All kids benefit from inclusion. Students with and without special needs thrive from being surrounded by diverse learners. For the student with autism, being able to practice social skills with typically-developing peers is invaluable. For a student with a reading disability, hearing and seeing strategies that neurotypical peers use is a great learning opportunity. And for students without disabilities, inclusion builds acceptance. It teaches students with and without disabilities how to co-exist with people who may or may not be like them.
Why inclusion is the best model for students with IEPs
It is always the goal to place any student with a disability in the least restrictive environment. That means giving them access to the same curriculum and opportunities that their neurotypical peers have, to the maximum extent possible. In an ICT (Integrated Co-Teaching) classroom, everyone has access to the same rigorous curriculum, while also getting the supports they need to be successful. Students are also learning social skills from peers and are able to practice those social skills in real life situations. Nothing could better prepare students for the real world than being taught in an environment that replicates it.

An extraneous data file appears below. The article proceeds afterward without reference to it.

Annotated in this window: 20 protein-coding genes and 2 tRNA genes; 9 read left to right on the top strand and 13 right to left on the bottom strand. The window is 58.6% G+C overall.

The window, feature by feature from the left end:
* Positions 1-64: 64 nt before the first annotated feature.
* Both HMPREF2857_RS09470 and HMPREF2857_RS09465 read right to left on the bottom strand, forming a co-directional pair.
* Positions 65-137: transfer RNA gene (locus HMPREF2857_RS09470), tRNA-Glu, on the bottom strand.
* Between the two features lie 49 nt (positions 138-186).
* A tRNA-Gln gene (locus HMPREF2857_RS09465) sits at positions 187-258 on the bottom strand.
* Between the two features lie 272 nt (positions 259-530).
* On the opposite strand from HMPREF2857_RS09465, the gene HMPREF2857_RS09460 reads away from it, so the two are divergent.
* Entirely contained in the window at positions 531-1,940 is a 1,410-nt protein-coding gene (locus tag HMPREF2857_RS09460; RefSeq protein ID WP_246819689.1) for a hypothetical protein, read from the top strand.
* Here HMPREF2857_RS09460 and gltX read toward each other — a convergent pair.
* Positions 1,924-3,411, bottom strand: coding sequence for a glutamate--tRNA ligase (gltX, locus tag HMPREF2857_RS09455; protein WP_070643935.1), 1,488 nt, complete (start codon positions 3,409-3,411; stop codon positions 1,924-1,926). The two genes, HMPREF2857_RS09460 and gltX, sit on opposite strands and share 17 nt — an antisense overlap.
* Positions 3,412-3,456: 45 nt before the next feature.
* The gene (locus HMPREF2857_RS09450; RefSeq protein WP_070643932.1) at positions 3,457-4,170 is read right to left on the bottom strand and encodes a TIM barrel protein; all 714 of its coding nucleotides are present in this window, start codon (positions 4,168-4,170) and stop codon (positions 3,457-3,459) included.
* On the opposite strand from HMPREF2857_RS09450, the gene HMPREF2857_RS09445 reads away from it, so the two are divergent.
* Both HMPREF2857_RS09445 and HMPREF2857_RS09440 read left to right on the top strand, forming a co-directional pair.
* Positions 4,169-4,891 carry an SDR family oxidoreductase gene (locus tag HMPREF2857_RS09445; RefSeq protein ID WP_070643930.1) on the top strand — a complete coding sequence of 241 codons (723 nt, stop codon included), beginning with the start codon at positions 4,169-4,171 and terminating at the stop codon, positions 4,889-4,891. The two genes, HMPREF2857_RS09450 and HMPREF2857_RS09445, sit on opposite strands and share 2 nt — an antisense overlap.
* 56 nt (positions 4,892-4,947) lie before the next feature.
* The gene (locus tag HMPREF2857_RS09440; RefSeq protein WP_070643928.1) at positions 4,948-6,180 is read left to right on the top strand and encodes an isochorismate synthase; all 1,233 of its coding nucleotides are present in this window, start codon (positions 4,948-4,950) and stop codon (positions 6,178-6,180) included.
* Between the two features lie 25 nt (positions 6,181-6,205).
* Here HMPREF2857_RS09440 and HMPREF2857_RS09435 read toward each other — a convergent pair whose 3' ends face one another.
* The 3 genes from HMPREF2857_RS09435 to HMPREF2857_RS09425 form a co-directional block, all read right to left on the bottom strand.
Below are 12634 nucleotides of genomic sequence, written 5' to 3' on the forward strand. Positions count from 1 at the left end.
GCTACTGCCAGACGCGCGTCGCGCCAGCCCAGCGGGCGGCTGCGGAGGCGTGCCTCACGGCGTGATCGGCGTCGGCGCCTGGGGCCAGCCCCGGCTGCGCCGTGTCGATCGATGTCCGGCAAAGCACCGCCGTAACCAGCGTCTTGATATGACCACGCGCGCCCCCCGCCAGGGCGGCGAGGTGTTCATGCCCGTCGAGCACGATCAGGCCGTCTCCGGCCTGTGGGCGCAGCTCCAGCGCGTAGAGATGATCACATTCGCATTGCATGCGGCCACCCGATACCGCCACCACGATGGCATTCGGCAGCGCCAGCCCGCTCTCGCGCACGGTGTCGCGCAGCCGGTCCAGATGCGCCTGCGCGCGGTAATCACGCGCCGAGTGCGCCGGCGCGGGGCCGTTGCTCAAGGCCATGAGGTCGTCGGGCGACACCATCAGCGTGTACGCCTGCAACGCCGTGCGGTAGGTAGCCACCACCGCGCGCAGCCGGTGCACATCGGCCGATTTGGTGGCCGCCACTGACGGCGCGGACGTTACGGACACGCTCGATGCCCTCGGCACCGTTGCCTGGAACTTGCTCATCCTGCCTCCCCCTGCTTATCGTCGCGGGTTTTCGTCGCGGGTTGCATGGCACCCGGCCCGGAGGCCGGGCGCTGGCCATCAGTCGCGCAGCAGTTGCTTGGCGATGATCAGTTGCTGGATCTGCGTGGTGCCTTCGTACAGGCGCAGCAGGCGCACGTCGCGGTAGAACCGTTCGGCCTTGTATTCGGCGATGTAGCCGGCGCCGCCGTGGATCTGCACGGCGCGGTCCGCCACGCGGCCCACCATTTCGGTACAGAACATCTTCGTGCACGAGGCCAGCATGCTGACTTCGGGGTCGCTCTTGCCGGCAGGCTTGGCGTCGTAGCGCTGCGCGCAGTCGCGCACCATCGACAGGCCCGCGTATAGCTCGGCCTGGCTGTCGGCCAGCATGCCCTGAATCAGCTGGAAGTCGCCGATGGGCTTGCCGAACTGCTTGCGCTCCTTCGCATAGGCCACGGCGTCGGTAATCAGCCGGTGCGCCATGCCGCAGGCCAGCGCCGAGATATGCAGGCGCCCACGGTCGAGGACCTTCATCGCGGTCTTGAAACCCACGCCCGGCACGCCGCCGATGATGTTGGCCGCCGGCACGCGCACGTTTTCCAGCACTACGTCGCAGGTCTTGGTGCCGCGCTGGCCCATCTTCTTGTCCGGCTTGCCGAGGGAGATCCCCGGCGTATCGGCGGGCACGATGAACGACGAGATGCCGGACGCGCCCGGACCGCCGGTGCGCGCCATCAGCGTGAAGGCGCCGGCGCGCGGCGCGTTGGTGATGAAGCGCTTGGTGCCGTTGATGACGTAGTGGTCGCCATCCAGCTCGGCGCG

No, inclusion does NOT drag Children Down
Inclusion classrooms do NOT slow down the progress of students performing on grade level. Many parents fear that their neurotypical child, who may or may not be performing on grade level, will be brought down by the “lower-level” instruction. This is just not how ICT classrooms work. The purpose of inclusion is not to take students at different levels and teach to the middle. It’s to teach rigorous, grade-level content, and have supports in place for all students to be able to achieve their goals.
In fact, the diverse learners in ICT classes make the learning more dynamic. When teachers have different types of learners and different levels in their classroom, they are more likely to teach using different models and teach to different learning styles. In this way, ICT classrooms quite often do more good for neurotypical students than non-ICT classes. Your child gets to experience a wider array of learning styles, strategies, and modalities, and they get to be a role model for students who could learn from them.
When inclusion might not work for your child
For a majority of students with disabilities, a well-taught inclusion class is the best setting to learn and thrive in. However, there are some extenuating circumstances in which a student would benefit more from a further individualized setting. For students who need significant attention from the teacher in order to get through most academic tasks, there is the risk of falling through the cracks. When intervention and other related services aren’t enough, and all support options have been thoroughly explored, it might be time to revisit the conversation about the best placement for your child.